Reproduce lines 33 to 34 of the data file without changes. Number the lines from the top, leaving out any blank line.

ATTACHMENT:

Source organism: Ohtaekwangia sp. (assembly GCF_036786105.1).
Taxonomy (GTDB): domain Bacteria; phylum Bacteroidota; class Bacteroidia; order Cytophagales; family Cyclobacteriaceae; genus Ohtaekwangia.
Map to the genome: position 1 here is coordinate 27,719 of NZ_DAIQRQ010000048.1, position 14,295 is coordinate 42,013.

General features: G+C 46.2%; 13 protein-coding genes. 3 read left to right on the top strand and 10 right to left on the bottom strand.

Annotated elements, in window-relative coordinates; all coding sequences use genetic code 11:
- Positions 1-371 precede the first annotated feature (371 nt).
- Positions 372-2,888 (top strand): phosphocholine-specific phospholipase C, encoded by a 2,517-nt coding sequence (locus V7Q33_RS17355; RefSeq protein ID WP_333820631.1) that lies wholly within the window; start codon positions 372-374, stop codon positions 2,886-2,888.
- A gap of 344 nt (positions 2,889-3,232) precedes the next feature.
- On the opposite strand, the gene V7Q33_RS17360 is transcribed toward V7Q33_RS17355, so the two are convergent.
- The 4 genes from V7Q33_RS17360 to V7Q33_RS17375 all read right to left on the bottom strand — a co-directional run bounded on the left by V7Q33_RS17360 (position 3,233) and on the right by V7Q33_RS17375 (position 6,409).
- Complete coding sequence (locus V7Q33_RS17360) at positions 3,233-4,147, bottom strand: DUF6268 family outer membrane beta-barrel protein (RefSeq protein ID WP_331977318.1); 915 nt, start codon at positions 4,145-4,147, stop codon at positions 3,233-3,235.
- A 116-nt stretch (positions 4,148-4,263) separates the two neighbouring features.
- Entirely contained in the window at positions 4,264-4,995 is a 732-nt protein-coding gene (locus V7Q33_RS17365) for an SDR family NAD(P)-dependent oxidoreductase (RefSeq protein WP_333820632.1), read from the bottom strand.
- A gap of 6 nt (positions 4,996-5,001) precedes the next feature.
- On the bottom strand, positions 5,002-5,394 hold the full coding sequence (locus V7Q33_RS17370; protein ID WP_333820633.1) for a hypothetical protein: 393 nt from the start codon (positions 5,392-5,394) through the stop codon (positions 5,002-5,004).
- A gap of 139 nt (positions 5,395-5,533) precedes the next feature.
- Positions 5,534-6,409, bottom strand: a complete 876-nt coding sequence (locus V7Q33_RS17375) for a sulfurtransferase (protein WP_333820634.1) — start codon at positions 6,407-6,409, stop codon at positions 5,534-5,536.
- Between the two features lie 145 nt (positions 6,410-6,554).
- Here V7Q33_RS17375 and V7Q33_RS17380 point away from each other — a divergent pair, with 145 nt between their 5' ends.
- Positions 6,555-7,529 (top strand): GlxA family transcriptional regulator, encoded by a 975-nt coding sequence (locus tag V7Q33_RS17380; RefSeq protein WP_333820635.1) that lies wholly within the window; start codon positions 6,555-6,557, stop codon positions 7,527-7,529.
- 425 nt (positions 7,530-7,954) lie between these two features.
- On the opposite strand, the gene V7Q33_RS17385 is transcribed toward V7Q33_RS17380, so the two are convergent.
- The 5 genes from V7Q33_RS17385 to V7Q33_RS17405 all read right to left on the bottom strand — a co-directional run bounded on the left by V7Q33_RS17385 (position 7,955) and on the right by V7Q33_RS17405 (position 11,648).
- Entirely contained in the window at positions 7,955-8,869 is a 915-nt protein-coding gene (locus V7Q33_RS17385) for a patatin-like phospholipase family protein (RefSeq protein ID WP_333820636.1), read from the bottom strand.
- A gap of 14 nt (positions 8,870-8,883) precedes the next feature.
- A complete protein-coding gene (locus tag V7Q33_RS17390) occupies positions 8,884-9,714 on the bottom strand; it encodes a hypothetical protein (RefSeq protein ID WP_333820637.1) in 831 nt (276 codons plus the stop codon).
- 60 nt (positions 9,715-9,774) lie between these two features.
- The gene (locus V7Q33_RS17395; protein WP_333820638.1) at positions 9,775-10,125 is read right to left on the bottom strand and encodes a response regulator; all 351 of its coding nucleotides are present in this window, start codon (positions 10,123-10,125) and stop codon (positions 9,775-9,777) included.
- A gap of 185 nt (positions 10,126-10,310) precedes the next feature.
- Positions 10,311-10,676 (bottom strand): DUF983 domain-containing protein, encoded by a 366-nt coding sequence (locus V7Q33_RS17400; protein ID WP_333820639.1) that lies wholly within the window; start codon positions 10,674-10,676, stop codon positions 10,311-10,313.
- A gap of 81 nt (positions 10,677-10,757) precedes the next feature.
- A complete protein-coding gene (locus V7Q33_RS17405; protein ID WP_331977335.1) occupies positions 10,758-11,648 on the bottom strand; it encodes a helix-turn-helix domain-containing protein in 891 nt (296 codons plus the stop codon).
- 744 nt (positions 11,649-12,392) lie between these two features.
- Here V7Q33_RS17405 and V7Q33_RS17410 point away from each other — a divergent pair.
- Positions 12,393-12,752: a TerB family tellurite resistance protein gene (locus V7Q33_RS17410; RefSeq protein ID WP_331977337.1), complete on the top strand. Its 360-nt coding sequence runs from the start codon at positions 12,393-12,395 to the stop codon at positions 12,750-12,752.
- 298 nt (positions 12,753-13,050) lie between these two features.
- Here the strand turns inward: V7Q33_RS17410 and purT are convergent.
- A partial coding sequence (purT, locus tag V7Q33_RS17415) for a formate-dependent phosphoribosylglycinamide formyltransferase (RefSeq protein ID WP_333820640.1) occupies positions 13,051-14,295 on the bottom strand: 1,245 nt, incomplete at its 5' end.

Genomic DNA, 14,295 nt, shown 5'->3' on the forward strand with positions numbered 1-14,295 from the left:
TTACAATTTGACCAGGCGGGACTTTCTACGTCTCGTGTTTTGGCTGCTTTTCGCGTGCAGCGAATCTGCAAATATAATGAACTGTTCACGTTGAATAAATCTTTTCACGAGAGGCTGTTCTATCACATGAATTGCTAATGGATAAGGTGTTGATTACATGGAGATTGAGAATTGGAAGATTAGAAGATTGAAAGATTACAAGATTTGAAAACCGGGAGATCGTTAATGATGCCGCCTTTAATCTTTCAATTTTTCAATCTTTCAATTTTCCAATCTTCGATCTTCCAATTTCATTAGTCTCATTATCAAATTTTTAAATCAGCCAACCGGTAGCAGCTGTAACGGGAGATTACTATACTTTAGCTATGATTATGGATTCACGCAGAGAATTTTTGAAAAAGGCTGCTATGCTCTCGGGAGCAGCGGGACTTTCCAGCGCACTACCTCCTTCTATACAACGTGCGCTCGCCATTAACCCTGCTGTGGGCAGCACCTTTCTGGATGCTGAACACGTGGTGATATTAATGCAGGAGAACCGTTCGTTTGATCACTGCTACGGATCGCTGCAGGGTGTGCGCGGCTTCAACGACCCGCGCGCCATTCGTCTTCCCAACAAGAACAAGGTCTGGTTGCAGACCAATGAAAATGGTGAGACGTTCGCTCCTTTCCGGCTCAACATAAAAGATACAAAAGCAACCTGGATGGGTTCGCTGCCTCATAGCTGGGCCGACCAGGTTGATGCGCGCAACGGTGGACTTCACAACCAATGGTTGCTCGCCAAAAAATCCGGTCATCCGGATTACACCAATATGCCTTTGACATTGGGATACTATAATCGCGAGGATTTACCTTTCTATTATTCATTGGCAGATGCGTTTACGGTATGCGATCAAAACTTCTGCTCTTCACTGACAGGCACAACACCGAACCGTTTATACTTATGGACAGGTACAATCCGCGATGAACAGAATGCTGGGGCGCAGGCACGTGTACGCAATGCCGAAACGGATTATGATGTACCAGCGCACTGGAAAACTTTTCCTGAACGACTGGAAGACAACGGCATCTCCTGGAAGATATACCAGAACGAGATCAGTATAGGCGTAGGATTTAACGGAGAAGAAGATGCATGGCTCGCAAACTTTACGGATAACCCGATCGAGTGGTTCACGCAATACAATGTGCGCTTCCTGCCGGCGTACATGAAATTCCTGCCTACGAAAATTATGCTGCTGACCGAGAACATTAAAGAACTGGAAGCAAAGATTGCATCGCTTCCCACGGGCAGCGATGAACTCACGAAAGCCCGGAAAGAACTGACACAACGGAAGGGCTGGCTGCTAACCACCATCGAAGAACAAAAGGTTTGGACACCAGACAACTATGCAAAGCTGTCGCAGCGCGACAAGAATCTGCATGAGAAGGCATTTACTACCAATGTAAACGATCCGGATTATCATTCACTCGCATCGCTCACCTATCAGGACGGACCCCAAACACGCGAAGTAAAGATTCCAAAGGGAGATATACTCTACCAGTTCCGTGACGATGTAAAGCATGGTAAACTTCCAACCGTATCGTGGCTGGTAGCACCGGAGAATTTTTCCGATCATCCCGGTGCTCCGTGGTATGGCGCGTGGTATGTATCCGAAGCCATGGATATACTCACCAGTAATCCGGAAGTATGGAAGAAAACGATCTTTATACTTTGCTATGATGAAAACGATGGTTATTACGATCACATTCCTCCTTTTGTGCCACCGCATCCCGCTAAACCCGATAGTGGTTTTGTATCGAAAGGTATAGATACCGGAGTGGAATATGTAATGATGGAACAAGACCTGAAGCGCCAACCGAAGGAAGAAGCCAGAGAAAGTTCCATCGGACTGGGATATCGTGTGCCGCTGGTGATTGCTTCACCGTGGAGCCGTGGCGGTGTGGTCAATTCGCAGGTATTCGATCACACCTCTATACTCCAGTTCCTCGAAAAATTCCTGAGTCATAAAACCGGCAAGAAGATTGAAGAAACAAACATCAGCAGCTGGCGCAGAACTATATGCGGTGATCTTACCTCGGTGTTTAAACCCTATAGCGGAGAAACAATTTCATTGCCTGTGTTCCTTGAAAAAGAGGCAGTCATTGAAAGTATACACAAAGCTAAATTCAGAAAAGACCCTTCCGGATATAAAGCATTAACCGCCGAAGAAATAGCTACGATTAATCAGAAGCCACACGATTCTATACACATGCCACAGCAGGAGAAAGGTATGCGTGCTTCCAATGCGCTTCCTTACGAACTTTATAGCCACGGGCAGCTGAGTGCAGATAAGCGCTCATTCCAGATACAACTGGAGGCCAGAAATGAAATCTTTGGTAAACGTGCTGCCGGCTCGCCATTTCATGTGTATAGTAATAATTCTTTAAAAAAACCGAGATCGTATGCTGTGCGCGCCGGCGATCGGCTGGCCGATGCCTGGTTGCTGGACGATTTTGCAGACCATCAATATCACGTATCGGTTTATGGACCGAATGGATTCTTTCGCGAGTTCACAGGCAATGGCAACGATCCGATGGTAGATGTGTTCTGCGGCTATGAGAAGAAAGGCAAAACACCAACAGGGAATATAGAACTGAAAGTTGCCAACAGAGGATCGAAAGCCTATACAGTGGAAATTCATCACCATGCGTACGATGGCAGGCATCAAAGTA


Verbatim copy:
- 744 nt (positions 11,649-12,392) lie between these two features.
- Here V7Q33_RS17405 and V7Q33_RS17410 point away from each other — a divergent pair.